If your mattress can't be donated, then you might want to try recycling or upcycling it instead. While you can repurpose the mattress components for use in craft projects or upholstery solutions, the Mattress Recycling Council claims that more than 75% of mattresses can be recycled, so this should be your first consideration before heading to the dump. However, some states (such as California, Oregon, Connecticut and Rhode Island) come with legislation citing that mattresses must be recycled responsibly. This comes with a fee.
The recycling process may involve taking the mattress apart and retrieving the separate components such as fabric, foam and metal, so that each part can be reused for other purposes.
If you are able to break down the mattress yourself, then it might be easier and cheaper to take each part to a recycling center (or even sell the parts for scrap). If this is not possible, look online to see if there’s a recycling center near you and find ask how much it will cost for them to take your mattress and separate it for you. Some companies will also pick up your mattress as part of the disposal process.
If you are going to break your mattress down yourself at home, it's important to establish if it contains fiberglass or not first. Some mattresses contain fiberglass as a fire-retardant. Damaging your mattresses' cover can cause the fiberglass to leak out, leading to fiberglass exposure. This can be time consuming and costly (a professional cleaning company is usually required, as well as potentially being harmful to your health. If you are unsure if your mattress contains fiberglass or not, read our guide on how to know if your mattress has fiberglass.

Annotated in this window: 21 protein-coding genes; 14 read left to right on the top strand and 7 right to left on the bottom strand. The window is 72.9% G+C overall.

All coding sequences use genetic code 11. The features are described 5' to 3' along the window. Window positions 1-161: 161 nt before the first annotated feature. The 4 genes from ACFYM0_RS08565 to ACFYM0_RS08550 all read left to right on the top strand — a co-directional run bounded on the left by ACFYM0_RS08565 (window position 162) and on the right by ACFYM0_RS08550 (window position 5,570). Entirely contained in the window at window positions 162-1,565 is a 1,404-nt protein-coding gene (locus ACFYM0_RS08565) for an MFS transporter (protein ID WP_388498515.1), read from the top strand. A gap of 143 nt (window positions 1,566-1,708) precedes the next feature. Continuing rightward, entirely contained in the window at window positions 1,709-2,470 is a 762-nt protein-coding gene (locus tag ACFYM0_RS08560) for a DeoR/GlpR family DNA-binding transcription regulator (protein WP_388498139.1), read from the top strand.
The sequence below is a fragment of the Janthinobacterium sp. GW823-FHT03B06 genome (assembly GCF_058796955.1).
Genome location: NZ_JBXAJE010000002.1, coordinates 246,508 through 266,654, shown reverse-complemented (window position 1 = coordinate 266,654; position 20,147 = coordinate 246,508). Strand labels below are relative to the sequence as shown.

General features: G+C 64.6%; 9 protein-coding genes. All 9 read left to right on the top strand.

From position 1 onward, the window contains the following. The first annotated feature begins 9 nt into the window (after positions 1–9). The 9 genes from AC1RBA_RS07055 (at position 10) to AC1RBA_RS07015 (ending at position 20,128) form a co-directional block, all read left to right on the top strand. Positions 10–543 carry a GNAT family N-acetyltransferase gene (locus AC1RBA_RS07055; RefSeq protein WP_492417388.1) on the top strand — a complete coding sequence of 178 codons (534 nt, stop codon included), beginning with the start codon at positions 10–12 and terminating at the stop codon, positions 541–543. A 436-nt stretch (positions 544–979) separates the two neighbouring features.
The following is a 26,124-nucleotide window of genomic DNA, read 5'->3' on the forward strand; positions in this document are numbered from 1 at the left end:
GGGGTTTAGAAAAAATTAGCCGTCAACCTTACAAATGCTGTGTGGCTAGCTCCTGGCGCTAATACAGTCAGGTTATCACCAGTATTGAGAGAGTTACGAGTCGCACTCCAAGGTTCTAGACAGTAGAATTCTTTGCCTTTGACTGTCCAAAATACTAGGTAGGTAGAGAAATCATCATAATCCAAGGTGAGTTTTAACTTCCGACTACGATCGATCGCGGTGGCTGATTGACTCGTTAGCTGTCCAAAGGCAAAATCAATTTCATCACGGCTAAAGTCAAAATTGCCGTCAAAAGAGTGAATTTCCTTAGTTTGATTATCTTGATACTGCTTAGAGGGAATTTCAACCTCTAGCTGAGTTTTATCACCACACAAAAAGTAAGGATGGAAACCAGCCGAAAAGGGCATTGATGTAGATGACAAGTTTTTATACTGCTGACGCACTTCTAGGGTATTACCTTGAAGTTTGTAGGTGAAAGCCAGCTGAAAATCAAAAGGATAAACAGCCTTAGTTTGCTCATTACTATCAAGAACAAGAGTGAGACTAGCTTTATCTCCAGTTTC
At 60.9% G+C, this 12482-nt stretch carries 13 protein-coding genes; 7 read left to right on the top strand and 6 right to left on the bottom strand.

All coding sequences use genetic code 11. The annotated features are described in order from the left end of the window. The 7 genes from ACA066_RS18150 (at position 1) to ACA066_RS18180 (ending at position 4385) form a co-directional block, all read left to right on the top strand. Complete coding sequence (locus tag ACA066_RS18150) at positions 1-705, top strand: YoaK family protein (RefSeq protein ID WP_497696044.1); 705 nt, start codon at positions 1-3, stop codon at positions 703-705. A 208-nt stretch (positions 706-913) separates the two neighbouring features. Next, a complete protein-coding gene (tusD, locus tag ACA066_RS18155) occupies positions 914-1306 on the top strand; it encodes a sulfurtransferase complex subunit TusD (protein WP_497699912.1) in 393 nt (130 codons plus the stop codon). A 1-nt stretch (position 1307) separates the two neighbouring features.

Meanwhile, here are some great resources for finding out where you can recycle your mattress locally.
- The Mattress Recycling Council website has information and comprehensive lists of what recycling is available within each state
- Earth 911 has an excellent directory of places that will take mattresses for recycling, as does Bye Bye Mattress
US mattress brands that will collect your old bed
If you're unable to donate or recycle your mattress, then your next option is to dispose of it properly and responsibly. If you opt for a junk removal service, check the guidelines with the company first as they may not take your old mattress if it smells, is damp, is moldy, or is infested with bed bugs. If this is the case, dry out or seal the mattress with heavy duty plastic sheeting before it is taken away.
If you buy a mattress from certain companies such as Saatva, Nectar or Leesa, they will also remove your old mattress as part of their white-glove delivery service. Some offer this service for free, while others charge an additional fee. However, mattress removal is not available for damaged or pest-infested mattresses.
Here are some of the brands that offer to remove your old mattress while delivering your new one:
- Leesa ($199 fee)
- Saatva (select "Free mattress & foundation removal" at checkout)
- Nectar Sleep ($199 fee)
- Stearns and Foster (free)
- Cocoon by Sealy (free)
- Bear Mattress ($100 fee)
- GhostBed ($279 fee)
How to get rid a mattress in the UK